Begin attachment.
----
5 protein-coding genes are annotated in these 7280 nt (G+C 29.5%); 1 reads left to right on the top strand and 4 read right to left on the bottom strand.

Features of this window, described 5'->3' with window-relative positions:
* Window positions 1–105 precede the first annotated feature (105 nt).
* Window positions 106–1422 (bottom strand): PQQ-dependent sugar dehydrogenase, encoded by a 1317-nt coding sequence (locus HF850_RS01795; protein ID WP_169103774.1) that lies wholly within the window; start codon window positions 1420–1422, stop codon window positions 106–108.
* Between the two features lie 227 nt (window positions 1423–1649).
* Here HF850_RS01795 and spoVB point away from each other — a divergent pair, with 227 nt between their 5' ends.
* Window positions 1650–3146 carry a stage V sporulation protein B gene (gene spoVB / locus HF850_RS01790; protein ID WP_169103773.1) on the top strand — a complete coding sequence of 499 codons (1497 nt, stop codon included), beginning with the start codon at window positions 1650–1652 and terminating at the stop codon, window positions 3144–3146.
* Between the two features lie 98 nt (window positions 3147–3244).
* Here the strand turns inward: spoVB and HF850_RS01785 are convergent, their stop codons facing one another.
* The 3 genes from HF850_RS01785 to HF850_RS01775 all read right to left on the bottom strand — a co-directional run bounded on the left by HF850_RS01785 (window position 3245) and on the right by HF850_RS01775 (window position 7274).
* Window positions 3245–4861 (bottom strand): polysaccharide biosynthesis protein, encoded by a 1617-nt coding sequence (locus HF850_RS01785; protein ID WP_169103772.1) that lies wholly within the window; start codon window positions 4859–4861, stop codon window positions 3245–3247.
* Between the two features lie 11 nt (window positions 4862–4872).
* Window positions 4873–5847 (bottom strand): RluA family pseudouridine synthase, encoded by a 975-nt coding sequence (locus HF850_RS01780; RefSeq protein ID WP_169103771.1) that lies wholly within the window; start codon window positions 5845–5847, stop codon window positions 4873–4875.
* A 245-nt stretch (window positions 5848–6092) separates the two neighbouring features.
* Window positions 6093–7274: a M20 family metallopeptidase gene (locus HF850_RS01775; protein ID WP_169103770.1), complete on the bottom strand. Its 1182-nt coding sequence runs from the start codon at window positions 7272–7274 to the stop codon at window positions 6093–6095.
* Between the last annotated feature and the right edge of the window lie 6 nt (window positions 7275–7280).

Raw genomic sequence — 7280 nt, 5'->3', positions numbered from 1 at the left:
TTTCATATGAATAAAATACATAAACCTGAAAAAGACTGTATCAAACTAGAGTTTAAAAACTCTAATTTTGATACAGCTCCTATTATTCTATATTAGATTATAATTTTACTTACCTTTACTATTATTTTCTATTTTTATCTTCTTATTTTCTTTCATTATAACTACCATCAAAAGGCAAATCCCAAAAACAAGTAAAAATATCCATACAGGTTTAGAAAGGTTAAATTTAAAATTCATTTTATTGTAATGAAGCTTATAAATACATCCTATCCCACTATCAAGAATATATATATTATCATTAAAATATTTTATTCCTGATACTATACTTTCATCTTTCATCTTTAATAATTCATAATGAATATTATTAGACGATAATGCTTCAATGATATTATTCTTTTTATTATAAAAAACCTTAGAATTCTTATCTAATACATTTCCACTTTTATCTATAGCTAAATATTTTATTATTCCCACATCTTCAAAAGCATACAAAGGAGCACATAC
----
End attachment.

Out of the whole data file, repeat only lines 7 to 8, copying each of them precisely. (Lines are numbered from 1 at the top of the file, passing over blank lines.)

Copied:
* Window positions 1650–3146 carry a stage V sporulation protein B gene (gene spoVB / locus HF850_RS01790; protein ID WP_169103773.1) on the top strand — a complete coding sequence of 499 codons (1497 nt, stop codon included), beginning with the start codon at window positions 1650–1652 and terminating at the stop codon, window positions 3144–3146.
* Between the two features lie 98 nt (window positions 3147–3244).